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DC DC Converter

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JimB

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That module seems to be an effective solution, what equipment are you running from the 12v supply?

To improve imunity to spikes, I would add a small inductor to the 24v input line, the inductor in conjunction with the capacitors on the input circuit of the module will go a long way to damping any spikes.
You could also add a 30 or 35v zener diode to clip the spikes.

Less reliable than a series regulator?
From a purely statistical point of view, it is more complex and so it will be more prone to failure.
From a practical point of view you would probably never notice the difference unless you built a lot of each type and used them in the vehicles to test them.

JimB
 

AnalogKid

Well-Known Member
Most Helpful Member
1. Yes. Add transient suppressor diodes (Tranzorbs) to the input, and a power diode from the output to the input (anode to the input).

2. What you have *is* a series regulator. If you meant more reliable than a linear regulator, then I don't think the switcher design is inherently less reliable. Switching regulator circuits have more parts and more solder connections,. but generate less heat. It is not a simple or easy comparison to make, and depends on the specific design and manufacturing details of both approaches.

ak
 

Ian Rogers

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Remember that a vehicle power has noise on both ground and positive.. The only way to have less noise on the ground ( vehicle chassis ) is to keep the negative wire as short as possible and to the nearest earthing point..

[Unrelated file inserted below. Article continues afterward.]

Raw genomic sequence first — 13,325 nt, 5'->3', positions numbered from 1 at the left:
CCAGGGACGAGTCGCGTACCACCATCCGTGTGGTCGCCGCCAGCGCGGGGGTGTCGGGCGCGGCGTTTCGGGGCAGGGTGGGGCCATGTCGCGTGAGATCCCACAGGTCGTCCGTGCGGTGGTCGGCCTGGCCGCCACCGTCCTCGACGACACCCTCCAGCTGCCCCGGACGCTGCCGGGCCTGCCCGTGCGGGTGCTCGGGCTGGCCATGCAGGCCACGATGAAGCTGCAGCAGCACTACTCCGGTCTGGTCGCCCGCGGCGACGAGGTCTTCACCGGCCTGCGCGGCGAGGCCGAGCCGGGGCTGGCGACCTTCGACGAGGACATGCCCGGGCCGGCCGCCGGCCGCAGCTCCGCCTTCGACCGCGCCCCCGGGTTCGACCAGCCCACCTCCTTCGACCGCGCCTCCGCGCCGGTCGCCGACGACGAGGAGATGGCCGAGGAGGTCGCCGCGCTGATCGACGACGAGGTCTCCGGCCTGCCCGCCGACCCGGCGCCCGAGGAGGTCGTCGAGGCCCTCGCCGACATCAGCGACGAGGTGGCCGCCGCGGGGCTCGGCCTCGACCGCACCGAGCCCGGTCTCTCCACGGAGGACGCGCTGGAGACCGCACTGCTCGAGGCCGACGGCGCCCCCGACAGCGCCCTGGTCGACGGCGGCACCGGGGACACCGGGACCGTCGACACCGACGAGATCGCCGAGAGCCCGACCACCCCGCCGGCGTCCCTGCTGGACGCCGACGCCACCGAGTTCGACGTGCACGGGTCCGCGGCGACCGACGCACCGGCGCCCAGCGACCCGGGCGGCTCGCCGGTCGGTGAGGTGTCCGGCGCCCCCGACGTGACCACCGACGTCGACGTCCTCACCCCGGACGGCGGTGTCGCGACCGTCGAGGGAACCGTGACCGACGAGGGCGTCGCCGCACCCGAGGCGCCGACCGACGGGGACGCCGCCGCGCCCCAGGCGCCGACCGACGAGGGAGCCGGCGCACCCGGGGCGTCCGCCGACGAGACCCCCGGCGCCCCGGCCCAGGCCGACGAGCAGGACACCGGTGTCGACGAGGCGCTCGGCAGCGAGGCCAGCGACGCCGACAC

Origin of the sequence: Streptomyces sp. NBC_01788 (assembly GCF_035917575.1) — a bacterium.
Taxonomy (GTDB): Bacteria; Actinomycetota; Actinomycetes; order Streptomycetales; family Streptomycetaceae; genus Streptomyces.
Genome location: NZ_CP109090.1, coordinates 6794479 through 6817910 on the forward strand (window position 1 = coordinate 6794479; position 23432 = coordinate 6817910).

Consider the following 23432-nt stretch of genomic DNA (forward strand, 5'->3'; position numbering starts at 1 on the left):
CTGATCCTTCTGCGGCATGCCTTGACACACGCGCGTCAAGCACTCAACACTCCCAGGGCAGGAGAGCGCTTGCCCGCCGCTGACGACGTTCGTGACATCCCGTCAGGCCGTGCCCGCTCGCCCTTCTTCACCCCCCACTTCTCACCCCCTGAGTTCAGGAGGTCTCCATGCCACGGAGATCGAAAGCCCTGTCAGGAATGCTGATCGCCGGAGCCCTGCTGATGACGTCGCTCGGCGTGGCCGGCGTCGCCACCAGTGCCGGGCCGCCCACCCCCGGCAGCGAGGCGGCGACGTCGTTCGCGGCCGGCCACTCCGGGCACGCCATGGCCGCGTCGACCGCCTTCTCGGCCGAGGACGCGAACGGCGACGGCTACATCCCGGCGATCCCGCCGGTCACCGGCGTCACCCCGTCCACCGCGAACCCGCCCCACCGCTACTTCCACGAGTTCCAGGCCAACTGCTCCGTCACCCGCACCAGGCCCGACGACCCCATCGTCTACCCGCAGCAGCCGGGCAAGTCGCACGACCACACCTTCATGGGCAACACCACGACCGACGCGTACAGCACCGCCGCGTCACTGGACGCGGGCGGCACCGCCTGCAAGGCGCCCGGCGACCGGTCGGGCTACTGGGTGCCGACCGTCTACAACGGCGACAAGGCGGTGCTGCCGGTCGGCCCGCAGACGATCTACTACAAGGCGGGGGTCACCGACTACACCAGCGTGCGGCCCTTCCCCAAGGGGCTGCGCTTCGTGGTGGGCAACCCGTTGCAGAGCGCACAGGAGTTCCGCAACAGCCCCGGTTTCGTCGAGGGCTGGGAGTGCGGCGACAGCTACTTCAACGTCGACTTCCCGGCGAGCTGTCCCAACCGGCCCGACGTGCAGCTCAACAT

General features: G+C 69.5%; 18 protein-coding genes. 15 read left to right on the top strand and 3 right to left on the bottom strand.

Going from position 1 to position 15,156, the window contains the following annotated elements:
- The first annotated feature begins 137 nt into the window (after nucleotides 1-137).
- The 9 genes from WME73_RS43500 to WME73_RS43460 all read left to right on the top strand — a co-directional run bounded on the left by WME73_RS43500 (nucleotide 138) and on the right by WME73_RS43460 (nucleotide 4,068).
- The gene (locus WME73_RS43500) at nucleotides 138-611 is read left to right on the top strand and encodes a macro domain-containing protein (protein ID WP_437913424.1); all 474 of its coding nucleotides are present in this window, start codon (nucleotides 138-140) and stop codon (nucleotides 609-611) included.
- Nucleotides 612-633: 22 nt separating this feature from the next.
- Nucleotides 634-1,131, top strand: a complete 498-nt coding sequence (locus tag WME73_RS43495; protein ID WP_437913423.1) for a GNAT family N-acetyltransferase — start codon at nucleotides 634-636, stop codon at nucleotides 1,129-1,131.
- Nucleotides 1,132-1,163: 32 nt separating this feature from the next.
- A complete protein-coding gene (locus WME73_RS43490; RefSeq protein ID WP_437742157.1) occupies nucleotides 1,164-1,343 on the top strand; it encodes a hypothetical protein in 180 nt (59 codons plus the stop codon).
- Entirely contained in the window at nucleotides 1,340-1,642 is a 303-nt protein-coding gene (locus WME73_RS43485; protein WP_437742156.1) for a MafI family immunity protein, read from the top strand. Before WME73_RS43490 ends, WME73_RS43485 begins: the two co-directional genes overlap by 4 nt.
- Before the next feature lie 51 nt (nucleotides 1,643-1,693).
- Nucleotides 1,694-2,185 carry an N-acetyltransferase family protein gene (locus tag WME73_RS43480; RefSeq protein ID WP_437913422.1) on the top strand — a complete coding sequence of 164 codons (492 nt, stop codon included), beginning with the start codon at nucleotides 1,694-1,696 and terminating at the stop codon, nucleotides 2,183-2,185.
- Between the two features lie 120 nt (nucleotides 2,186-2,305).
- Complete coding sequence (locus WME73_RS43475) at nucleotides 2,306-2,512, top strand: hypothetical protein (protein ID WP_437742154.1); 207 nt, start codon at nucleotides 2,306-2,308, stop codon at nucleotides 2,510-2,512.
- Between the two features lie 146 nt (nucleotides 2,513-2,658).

Behind the dash is the noisiest place ( electrically ) than anywhere.....
 

dr pepper

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The lm2000 series are fairly robust, there doesnt look to be any protection or filtering on that board so a tranzorb or mov would be a good addition.
I put together a circuit that did this, but it was much more rough and ready, I wanted to run a 28v 250w spotlight off 12v, the circuit worked however the bulb ran directly off high frequency ac from the o/p of the transformer.

P.S. I assume the sensor runs at a lower voltage than 12v, if so why step up to 24 then back down again, how about making a power supply regulator than can operate from 12v up to 24v.
 
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crutschow

Well-Known Member
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I would assume the power required by this device is relatively small so why not just use a 12V low-dropout linear regulator that works from a 24V to 12V input?
 
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